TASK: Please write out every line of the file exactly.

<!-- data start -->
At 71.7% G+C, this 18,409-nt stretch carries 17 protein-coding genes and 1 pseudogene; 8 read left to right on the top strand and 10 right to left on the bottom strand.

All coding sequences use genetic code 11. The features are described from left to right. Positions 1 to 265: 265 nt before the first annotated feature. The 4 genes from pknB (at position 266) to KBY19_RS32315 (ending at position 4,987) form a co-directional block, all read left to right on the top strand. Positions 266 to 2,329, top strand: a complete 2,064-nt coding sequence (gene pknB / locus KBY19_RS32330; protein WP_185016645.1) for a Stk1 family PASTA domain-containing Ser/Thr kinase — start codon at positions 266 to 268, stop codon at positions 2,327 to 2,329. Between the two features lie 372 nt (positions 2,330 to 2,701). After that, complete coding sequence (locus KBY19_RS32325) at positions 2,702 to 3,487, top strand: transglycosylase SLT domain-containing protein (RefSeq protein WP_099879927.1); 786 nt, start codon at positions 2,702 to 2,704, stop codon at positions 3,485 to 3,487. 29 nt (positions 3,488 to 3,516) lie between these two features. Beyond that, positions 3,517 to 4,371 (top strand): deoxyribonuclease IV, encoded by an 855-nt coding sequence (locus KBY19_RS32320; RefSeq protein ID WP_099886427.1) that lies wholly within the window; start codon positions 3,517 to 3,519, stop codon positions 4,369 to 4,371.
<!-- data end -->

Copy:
At 71.7% G+C, this 18,409-nt stretch carries 17 protein-coding genes and 1 pseudogene; 8 read left to right on the top strand and 10 right to left on the bottom strand.

All coding sequences use genetic code 11. The features are described from left to right. Positions 1 to 265: 265 nt before the first annotated feature. The 4 genes from pknB (at position 266) to KBY19_RS32315 (ending at position 4,987) form a co-directional block, all read left to right on the top strand. Positions 266 to 2,329, top strand: a complete 2,064-nt coding sequence (gene pknB / locus KBY19_RS32330; protein WP_185016645.1) for a Stk1 family PASTA domain-containing Ser/Thr kinase — start codon at positions 266 to 268, stop codon at positions 2,327 to 2,329. Between the two features lie 372 nt (positions 2,330 to 2,701). After that, complete coding sequence (locus KBY19_RS32325) at positions 2,702 to 3,487, top strand: transglycosylase SLT domain-containing protein (RefSeq protein WP_099879927.1); 786 nt, start codon at positions 2,702 to 2,704, stop codon at positions 3,485 to 3,487. 29 nt (positions 3,488 to 3,516) lie between these two features. Beyond that, positions 3,517 to 4,371 (top strand): deoxyribonuclease IV, encoded by an 855-nt coding sequence (locus KBY19_RS32320; RefSeq protein ID WP_099886427.1) that lies wholly within the window; start codon positions 3,517 to 3,519, stop codon positions 4,369 to 4,371.